The George Patterson name has been axed after nearly 80 years of operating in the Australian market and marks another of Australia's local brands falling by the wayside. Instead the group will now go by the global Y&R Group name. Read the full story here.
This article is from the AdNews Advertising Hall of Fame archive. George Patterson was in the first batch of retrospective inductees when it launched in 2009, alongside Hugh Paton and Norman Catts.
George Patterson was a shrewd and visionary businessman who established Australia's most dominant advertising agency of the 20th century.
George Patterson the agency was the largest in the country for more than 50 years, with Patterson himself as chairman for the first 30. Born into the entertainment industry – his father was a comedian and his mother an actress - he accumulated useful experience on the client side before travelling to London and New York to see how agencies worked there.
In 1917 he moved from Melbourne to Sydney and set up his own agency with two small clients. A successful partnership with Norman Catts saw the Catts-Patterson agency rise rapidly to the top through the 1920s and early '30s.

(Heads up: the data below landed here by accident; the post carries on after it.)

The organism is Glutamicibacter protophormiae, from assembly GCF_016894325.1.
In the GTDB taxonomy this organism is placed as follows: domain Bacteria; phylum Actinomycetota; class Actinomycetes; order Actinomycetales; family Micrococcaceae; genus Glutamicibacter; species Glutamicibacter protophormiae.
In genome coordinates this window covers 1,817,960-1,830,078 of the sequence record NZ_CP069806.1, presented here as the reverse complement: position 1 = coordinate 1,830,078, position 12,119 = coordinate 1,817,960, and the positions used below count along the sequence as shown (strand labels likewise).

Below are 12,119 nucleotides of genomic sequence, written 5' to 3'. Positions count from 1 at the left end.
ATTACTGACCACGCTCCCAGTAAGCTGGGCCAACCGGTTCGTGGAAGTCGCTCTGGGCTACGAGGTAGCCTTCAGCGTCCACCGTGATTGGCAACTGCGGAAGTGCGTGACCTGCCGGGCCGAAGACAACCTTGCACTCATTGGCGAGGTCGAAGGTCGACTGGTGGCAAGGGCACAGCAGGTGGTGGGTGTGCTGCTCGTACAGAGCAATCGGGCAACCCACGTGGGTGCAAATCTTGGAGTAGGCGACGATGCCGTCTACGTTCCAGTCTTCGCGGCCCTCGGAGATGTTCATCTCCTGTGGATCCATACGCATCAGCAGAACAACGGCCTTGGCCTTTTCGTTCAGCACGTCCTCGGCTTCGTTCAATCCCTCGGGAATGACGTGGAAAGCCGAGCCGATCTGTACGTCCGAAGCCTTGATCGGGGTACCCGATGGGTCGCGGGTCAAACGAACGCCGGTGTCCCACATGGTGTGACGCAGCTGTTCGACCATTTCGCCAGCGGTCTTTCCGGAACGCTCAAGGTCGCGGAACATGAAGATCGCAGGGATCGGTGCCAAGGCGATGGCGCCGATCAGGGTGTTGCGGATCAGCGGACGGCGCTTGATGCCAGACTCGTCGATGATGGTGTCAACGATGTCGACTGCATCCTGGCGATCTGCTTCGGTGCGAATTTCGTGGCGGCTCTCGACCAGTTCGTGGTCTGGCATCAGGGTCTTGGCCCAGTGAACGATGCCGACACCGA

The partnership split up in 1934 when Patterson left to start on his own agency. One reason his agency was so successful was his remarkable ability to get close to big business at the highest level. He was a director of Gillette and a director of Colgate-Palmolive.
Unsurprisingly both accounts followed him from Catts-Patterson.
Other directorships included Peek Frean and Hartford Fire Insurance, both large advertisers in their day.
The agency established the pre-eminent agency radio outfit in 1938, the Colgate Palmolive Radio Unit, which produced innumerable serials, quizzes and talent shows.
During the war it created highly successful radio campaigns for government bonds, as well as morale-boosting radio programmes for the troops.
On the charity side, Patterson put the agency's resources at the disposal of the Red Cross and directed their publicity functions from 1940 onwards. Agency staff who returned to the agency after wartime duties were presented with a bank passbook – unknown to them he had organised a pound a week into each account while they were serving their country.
Also in the Advertising Hall of Fame:
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